Moweaqua was settled in the 1820s by pioneers who arrived with their ox-drawn wagons and built log houses on the prairie, clearing it so as to farm. It was a small settlement of just a few families until the discovery of coal in 1889 and a slowly growing interest in the seam by investors. The American Coal Mining and Manufacturing Company was active in Moweaqua at least by 1893. A group of local businessmen later formed the Moweaqua Coal Corporation. When the Progressive Miners of America union formed in 1932, breaking away from the United Mine Workers of America, Moweaqua’s miners went to the new radical union. The mine closed three years after the Christmas Eve Day disaster. Today there is no evidence of the coal mine in Moweaqua, but there is a memorial. In addition, Moweaqua has a coal mine museum with a collection of material related to the mine disaster and other aspects of coal mining in the town. According to the 2013 issue of Illinois History, every Christmas and Memorial Day a ceremony is held at which each lost miner is recalled.  Moweaqua preserves the generational memory of this defining loss to the community.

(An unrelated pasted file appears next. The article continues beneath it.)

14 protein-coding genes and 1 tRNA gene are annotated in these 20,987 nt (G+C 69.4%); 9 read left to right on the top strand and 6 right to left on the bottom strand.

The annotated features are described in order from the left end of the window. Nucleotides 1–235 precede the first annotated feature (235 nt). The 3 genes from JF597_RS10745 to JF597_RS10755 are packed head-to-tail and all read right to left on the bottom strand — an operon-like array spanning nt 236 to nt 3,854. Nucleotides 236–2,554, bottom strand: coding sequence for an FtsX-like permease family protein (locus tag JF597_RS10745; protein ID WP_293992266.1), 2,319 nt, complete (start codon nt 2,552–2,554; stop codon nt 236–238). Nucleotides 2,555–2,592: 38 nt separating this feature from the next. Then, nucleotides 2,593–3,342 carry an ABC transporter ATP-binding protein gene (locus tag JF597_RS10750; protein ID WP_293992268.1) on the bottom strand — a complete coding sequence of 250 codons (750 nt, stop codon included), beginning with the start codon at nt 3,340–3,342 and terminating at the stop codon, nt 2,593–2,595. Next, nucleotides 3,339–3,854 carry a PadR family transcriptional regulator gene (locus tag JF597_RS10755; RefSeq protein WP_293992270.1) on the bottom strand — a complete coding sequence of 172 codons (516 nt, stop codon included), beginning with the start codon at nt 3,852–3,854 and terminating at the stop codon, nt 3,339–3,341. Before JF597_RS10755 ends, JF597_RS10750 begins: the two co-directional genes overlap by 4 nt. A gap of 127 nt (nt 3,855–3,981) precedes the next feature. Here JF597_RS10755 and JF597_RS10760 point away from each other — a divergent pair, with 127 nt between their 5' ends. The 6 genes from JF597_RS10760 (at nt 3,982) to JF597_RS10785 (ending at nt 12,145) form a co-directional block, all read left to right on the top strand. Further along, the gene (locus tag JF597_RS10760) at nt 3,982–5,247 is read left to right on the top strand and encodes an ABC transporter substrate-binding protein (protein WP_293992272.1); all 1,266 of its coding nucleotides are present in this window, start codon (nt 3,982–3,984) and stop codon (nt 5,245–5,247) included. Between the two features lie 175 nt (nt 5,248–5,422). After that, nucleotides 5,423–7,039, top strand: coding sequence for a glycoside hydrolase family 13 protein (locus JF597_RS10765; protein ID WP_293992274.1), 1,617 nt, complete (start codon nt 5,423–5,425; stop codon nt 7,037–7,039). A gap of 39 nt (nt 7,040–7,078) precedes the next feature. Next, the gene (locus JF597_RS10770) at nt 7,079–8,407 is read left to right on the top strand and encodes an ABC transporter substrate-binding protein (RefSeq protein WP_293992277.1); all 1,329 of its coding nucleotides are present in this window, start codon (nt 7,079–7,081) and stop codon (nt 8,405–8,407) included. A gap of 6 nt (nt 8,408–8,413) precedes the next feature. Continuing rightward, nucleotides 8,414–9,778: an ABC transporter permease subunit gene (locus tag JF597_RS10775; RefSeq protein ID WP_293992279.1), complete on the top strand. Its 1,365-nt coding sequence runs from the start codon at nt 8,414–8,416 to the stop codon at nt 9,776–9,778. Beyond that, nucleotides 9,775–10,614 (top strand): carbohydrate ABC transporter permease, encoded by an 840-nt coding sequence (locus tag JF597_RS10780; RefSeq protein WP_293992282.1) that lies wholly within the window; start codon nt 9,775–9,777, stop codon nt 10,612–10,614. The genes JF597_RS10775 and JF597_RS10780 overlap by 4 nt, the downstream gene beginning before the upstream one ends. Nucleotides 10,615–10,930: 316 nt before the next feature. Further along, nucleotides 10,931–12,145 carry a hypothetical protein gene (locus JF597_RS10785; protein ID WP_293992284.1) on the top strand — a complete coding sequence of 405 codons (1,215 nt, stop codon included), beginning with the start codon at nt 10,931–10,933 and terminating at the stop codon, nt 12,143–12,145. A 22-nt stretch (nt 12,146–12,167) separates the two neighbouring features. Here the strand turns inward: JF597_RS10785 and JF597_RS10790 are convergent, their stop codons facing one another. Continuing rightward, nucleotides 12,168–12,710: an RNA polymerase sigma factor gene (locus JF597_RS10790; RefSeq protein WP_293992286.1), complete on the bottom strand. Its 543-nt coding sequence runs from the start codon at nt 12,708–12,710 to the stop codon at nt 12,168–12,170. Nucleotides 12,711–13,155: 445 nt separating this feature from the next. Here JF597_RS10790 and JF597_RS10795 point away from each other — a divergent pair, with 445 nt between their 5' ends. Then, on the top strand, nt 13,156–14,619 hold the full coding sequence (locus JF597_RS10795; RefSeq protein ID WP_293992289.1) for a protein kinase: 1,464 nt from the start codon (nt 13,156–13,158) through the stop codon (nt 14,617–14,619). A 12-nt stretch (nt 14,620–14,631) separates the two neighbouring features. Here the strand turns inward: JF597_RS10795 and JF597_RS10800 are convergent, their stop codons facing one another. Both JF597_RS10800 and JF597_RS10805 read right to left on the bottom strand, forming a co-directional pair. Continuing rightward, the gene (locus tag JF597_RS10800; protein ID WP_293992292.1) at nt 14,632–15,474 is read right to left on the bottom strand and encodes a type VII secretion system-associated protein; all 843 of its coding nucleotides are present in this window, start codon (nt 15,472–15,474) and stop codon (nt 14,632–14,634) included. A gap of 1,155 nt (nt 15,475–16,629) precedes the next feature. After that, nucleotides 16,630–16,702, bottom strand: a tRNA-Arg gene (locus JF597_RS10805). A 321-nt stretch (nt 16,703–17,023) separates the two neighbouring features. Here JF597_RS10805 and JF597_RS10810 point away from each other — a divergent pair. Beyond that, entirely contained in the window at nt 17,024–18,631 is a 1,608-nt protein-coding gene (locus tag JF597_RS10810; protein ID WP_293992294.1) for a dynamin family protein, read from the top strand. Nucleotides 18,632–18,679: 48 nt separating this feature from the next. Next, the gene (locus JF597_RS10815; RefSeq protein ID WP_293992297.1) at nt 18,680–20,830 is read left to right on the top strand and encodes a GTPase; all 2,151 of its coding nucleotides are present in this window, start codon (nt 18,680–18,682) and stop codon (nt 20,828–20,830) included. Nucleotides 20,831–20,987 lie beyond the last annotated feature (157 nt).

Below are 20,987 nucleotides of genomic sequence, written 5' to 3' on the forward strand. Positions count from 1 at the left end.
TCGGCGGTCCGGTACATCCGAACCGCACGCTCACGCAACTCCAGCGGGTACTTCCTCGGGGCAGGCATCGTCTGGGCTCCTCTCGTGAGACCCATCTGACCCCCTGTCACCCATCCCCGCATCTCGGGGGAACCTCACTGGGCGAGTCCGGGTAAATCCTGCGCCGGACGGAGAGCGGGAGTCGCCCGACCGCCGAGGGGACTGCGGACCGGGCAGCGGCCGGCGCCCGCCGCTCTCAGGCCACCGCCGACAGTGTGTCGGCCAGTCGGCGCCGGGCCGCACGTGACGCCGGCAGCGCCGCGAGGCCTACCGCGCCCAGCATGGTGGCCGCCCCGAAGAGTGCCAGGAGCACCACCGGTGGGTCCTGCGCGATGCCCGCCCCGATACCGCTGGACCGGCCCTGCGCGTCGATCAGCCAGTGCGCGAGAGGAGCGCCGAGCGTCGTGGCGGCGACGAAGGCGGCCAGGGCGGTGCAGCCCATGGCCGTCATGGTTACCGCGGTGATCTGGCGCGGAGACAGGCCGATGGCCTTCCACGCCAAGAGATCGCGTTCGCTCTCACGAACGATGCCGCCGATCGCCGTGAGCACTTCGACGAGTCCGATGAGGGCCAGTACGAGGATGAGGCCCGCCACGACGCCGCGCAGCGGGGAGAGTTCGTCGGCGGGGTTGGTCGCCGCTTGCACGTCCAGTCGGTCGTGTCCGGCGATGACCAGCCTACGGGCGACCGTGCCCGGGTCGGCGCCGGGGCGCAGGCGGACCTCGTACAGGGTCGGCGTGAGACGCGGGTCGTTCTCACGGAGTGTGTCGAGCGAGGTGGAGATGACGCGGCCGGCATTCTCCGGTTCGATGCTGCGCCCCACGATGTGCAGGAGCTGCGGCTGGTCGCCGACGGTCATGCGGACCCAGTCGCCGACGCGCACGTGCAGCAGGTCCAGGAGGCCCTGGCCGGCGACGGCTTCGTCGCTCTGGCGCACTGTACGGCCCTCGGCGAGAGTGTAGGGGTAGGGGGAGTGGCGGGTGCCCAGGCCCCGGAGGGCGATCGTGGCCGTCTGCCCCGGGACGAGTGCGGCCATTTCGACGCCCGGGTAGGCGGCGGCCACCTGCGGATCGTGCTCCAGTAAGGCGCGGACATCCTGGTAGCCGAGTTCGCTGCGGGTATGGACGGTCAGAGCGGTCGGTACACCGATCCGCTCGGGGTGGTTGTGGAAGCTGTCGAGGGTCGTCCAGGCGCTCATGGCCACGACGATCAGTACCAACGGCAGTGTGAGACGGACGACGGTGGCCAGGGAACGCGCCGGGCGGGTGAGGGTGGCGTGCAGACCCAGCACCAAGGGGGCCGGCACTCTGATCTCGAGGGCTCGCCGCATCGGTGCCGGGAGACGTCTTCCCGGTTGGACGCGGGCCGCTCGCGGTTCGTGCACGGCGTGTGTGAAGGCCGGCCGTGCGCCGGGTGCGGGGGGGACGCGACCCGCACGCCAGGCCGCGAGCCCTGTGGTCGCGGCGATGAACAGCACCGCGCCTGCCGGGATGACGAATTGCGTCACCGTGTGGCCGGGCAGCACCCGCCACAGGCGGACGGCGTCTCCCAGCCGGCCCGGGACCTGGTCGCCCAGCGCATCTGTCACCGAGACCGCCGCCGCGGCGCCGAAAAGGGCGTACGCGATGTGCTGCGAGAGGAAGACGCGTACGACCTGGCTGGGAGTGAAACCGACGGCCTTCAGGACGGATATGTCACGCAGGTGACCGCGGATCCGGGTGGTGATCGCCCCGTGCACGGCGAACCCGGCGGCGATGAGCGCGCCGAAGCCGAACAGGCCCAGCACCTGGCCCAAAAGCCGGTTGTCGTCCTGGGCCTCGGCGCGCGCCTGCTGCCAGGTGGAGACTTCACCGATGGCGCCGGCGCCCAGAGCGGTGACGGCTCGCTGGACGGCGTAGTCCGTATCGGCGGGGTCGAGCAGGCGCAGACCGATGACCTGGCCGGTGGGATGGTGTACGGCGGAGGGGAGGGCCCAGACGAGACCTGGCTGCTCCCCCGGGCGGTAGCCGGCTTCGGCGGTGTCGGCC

The name of the village is unique in the United States and Moweaqua’s slogan is “the one and only.” The name presumably has a Native American origin. The village seal depicts an Indian head in profile, coal mining tools, corn, and a scythe harvesting grain.

Today Moweaqua describes itself as being “defined less by boundaries on a map than by the sense of shared values our residents hold dear. Small town values, guided growth, preservation of historical, cultural, and natural heritage are just a few of the core principles that makes Village of Moweaqua a wonderful place to call home.” The village is attractive, with much of its vernacular townscape intact along its principal street and a significant commitment to recalling and honoring its mining past and those who sacrificed for the industry.